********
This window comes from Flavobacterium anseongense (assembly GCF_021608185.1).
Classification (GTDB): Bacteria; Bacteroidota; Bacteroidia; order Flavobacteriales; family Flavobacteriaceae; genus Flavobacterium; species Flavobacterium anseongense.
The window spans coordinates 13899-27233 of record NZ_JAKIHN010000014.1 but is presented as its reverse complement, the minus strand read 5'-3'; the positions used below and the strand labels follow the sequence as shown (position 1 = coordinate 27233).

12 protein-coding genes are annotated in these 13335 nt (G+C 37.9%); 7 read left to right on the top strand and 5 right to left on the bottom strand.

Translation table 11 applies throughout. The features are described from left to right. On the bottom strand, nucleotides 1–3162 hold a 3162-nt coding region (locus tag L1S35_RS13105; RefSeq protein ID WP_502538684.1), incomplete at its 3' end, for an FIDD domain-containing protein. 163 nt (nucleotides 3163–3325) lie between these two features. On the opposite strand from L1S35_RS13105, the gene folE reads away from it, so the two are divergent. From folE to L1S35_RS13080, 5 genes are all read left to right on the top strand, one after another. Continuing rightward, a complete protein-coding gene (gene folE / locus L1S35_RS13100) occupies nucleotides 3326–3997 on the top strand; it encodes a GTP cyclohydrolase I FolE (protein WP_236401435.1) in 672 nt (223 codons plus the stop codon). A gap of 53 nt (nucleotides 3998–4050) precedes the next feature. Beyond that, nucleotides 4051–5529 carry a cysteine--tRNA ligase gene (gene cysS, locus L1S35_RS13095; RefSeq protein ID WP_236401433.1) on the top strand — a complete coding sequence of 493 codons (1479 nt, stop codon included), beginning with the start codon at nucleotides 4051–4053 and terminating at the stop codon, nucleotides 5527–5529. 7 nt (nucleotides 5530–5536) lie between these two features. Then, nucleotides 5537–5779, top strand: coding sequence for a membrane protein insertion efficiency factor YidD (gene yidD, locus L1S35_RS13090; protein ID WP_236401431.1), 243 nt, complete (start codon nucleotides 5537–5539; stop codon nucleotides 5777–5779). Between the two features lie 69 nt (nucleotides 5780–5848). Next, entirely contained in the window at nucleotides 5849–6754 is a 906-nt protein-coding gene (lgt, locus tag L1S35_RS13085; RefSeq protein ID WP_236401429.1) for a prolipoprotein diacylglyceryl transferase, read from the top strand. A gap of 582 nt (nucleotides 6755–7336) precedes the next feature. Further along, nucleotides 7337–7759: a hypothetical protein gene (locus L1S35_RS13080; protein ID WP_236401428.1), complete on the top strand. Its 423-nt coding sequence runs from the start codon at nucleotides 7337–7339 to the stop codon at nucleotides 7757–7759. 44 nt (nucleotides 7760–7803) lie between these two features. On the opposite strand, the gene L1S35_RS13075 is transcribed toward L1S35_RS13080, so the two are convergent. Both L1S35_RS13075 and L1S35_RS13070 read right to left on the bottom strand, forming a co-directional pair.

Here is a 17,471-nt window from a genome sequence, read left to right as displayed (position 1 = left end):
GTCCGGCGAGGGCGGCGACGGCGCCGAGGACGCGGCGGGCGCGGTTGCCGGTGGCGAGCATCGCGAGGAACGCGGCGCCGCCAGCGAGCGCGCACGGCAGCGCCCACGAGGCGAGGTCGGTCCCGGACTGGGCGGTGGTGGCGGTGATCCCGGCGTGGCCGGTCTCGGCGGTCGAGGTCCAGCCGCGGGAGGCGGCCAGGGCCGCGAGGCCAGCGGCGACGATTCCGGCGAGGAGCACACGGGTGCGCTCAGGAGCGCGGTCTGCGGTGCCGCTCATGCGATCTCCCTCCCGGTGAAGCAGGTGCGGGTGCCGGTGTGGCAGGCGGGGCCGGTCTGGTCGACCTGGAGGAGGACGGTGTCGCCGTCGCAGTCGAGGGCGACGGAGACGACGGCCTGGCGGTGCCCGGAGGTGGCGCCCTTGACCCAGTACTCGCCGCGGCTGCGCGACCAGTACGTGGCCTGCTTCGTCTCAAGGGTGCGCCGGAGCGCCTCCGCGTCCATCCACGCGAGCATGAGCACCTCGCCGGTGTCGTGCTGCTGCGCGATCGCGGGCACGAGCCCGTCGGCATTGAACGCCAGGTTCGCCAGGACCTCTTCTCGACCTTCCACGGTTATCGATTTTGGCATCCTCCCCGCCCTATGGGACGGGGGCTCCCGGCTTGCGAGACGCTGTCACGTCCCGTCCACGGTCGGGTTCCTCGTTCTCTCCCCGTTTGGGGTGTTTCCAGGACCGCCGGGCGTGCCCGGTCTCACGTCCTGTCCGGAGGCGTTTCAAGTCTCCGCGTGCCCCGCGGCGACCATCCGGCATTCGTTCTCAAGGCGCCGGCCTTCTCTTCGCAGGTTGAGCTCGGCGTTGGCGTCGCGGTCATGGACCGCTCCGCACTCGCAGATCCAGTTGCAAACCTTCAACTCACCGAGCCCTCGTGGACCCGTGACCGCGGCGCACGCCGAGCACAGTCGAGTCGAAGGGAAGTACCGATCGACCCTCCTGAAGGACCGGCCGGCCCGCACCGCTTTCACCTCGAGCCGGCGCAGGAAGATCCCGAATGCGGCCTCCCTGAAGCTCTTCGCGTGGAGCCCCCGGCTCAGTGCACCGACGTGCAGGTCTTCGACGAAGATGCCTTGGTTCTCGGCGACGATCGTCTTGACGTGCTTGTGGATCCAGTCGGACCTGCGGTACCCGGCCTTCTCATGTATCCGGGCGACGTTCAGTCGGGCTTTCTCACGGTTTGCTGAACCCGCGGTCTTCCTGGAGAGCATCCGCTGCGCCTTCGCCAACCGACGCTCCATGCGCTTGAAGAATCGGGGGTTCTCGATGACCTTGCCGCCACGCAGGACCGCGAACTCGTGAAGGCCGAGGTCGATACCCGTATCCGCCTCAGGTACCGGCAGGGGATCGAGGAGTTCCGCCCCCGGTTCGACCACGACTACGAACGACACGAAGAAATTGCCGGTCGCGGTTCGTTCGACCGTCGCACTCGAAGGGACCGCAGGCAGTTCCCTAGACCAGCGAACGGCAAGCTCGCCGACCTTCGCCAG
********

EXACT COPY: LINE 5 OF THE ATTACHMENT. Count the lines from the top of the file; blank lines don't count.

Translation table 11 applies throughout. The features are described from left to right. On the bottom strand, nucleotides 1–3162 hold a 3162-nt coding region (locus tag L1S35_RS13105; RefSeq protein ID WP_502538684.1), incomplete at its 3' end, for an FIDD domain-containing protein. 163 nt (nucleotides 3163–3325) lie between these two features. On the opposite strand from L1S35_RS13105, the gene folE reads away from it, so the two are divergent. From folE to L1S35_RS13080, 5 genes are all read left to right on the top strand, one after another. Continuing rightward, a complete protein-coding gene (gene folE / locus L1S35_RS13100) occupies nucleotides 3326–3997 on the top strand; it encodes a GTP cyclohydrolase I FolE (protein WP_236401435.1) in 672 nt (223 codons plus the stop codon). A gap of 53 nt (nucleotides 3998–4050) precedes the next feature. Beyond that, nucleotides 4051–5529 carry a cysteine--tRNA ligase gene (gene cysS, locus L1S35_RS13095; RefSeq protein ID WP_236401433.1) on the top strand — a complete coding sequence of 493 codons (1479 nt, stop codon included), beginning with the start codon at nucleotides 4051–4053 and terminating at the stop codon, nucleotides 5527–5529. 7 nt (nucleotides 5530–5536) lie between these two features. Then, nucleotides 5537–5779, top strand: coding sequence for a membrane protein insertion efficiency factor YidD (gene yidD, locus L1S35_RS13090; protein ID WP_236401431.1), 243 nt, complete (start codon nucleotides 5537–5539; stop codon nucleotides 5777–5779). Between the two features lie 69 nt (nucleotides 5780–5848). Next, entirely contained in the window at nucleotides 5849–6754 is a 906-nt protein-coding gene (lgt, locus tag L1S35_RS13085; RefSeq protein ID WP_236401429.1) for a prolipoprotein diacylglyceryl transferase, read from the top strand. A gap of 582 nt (nucleotides 6755–7336) precedes the next feature. Further along, nucleotides 7337–7759: a hypothetical protein gene (locus L1S35_RS13080; protein ID WP_236401428.1), complete on the top strand. Its 423-nt coding sequence runs from the start codon at nucleotides 7337–7339 to the stop codon at nucleotides 7757–7759. 44 nt (nucleotides 7760–7803) lie between these two features. On the opposite strand, the gene L1S35_RS13075 is transcribed toward L1S35_RS13080, so the two are convergent. Both L1S35_RS13075 and L1S35_RS13070 read right to left on the bottom strand, forming a co-directional pair.